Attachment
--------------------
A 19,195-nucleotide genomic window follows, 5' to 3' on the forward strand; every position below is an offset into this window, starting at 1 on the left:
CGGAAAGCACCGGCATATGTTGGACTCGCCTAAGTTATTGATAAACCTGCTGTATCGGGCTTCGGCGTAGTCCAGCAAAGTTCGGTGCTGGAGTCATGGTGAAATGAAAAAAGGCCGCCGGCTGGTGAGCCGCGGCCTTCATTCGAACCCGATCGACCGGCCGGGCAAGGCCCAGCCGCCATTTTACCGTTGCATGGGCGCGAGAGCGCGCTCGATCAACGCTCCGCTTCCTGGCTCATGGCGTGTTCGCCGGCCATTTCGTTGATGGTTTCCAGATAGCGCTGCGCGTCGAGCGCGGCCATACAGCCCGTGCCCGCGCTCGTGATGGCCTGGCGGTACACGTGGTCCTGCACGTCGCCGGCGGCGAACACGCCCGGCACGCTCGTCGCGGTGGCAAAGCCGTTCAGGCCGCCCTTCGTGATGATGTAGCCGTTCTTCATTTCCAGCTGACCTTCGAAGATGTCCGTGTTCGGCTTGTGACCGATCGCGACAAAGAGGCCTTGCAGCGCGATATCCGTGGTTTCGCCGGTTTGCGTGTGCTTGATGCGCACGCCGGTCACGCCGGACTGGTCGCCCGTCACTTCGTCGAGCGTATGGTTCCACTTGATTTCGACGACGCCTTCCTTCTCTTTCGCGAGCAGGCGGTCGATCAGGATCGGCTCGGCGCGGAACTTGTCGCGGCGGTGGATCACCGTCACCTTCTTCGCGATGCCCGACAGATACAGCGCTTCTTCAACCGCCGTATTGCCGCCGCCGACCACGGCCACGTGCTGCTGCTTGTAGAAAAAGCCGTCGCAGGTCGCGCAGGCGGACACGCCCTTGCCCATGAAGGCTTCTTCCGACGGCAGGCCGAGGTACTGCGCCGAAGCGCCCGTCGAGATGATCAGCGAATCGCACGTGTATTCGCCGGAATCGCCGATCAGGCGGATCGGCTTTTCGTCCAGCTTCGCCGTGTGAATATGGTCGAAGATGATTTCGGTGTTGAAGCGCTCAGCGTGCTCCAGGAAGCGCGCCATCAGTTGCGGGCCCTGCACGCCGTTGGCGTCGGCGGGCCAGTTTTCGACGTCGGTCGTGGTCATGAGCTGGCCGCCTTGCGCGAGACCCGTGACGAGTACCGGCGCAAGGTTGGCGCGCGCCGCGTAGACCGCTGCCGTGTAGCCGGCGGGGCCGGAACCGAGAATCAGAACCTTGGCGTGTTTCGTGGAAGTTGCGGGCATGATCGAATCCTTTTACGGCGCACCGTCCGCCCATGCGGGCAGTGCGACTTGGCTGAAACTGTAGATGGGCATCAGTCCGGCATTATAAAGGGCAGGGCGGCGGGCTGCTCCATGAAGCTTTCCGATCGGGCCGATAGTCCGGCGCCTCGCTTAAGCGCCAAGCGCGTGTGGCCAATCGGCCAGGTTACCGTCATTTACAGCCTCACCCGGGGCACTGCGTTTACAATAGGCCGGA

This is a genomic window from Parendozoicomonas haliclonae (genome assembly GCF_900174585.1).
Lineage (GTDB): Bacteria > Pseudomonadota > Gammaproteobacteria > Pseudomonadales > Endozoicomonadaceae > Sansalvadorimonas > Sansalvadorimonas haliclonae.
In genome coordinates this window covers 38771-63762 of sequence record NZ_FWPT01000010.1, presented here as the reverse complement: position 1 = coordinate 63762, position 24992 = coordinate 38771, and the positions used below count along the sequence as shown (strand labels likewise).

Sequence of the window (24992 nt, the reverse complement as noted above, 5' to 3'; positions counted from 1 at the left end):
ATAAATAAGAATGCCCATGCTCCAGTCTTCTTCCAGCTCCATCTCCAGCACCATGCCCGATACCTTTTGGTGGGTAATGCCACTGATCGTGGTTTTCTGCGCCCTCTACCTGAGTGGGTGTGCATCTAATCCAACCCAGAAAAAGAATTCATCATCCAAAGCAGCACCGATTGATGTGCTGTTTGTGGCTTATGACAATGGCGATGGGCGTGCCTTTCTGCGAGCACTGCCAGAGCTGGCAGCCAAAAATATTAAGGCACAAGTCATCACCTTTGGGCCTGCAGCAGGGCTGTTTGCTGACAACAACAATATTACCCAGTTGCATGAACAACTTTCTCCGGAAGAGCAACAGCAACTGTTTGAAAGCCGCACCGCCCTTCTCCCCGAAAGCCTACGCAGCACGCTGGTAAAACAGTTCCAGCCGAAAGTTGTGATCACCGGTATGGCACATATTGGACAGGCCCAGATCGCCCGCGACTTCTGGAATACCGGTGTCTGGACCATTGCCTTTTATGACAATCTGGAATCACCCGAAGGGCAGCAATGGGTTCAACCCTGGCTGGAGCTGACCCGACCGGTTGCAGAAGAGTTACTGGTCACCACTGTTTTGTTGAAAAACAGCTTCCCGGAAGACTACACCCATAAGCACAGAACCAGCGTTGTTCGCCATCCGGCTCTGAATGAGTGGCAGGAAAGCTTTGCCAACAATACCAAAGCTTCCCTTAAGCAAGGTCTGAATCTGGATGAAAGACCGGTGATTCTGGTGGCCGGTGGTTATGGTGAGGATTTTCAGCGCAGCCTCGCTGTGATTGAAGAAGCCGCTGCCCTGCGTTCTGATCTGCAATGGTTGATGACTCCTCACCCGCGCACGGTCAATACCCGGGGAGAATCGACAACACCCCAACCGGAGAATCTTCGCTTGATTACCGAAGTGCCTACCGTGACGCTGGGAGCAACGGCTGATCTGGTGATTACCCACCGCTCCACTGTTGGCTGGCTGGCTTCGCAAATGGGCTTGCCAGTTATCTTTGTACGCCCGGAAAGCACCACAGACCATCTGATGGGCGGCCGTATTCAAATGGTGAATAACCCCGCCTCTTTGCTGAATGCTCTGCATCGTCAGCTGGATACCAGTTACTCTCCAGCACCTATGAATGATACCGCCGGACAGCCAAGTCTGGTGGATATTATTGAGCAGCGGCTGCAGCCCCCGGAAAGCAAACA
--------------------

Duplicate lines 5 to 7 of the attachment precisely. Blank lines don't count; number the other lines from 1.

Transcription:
In genome coordinates this window covers 38771-63762 of sequence record NZ_FWPT01000010.1, presented here as the reverse complement: position 1 = coordinate 63762, position 24992 = coordinate 38771, and the positions used below count along the sequence as shown (strand labels likewise).

Sequence of the window (24992 nt, the reverse complement as noted above, 5' to 3'; positions counted from 1 at the left end):
ATAAATAAGAATGCCCATGCTCCAGTCTTCTTCCAGCTCCATCTCCAGCACCATGCCCGATACCTTTTGGTGGGTAATGCCACTGATCGTGGTTTTCTGCGCCCTCTACCTGAGTGGGTGTGCATCTAATCCAACCCAGAAAAAGAATTCATCATCCAAAGCAGCACCGATTGATGTGCTGTTTGTGGCTTATGACAATGGCGATGGGCGTGCCTTTCTGCGAGCACTGCCAGAGCTGGCAGCCAAAAATATTAAGGCACAAGTCATCACCTTTGGGCCTGCAGCAGGGCTGTTTGCTGACAACAACAATATTACCCAGTTGCATGAACAACTTTCTCCGGAAGAGCAACAGCAACTGTTTGAAAGCCGCACCGCCCTTCTCCCCGAAAGCCTACGCAGCACGCTGGTAAAACAGTTCCAGCCGAAAGTTGTGATCACCGGTATGGCACATATTGGACAGGCCCAGATCGCCCGCGACTTCTGGAATACCGGTGTCTGGACCATTGCCTTTTATGACAATCTGGAATCACCCGAAGGGCAGCAATGGGTTCAACCCTGGCTGGAGCTGACCCGACCGGTTGCAGAAGAGTTACTGGTCACCACTGTTTTGTTGAAAAACAGCTTCCCGGAAGACTACACCCATAAGCACAGAACCAGCGTTGTTCGCCATCCGGCTCTGAATGAGTGGCAGGAAAGCTTTGCCAACAATACCAAAGCTTCCCTTAAGCAAGGTCTGAATCTGGATGAAAGACCGGTGATTCTGGTGGCCGGTGGTTATGGTGAGGATTTTCAGCGCAGCCTCGCTGTGATTGAAGAAGCCGCTGCCCTGCGTTCTGATCTGCAATGGTTGATGACTCCTCACCCGCGCACGGTCAATACCCGGGGAGAATCGACAACACCCCAACCGGAGAATCTTCGCTTGATTACCGAAGTGCCTACCGTGACGCTGGGAGCAACGGCTGATCTGGTGATTACCCACCGCTCCACTGTTGGCTGGCTGGCTTCGCAAATGGGCTTGCCAGTTATCTTTGTACGCCCGGAAAGCACCACAGACCATCTGATGGGCGGCCGTATTCAAATGGTGAATAACCCCGCCTCTTTGCTGAATGCTCTGCATCGTCAGCTGGATACCAGTTACTCTCCAGCACCTATGAATGATACCGCCGGACAGCCAAGTCTGGTGGATATTATTGAGCAGCGGCTGCAGCCCCCGGAAAGCAAACA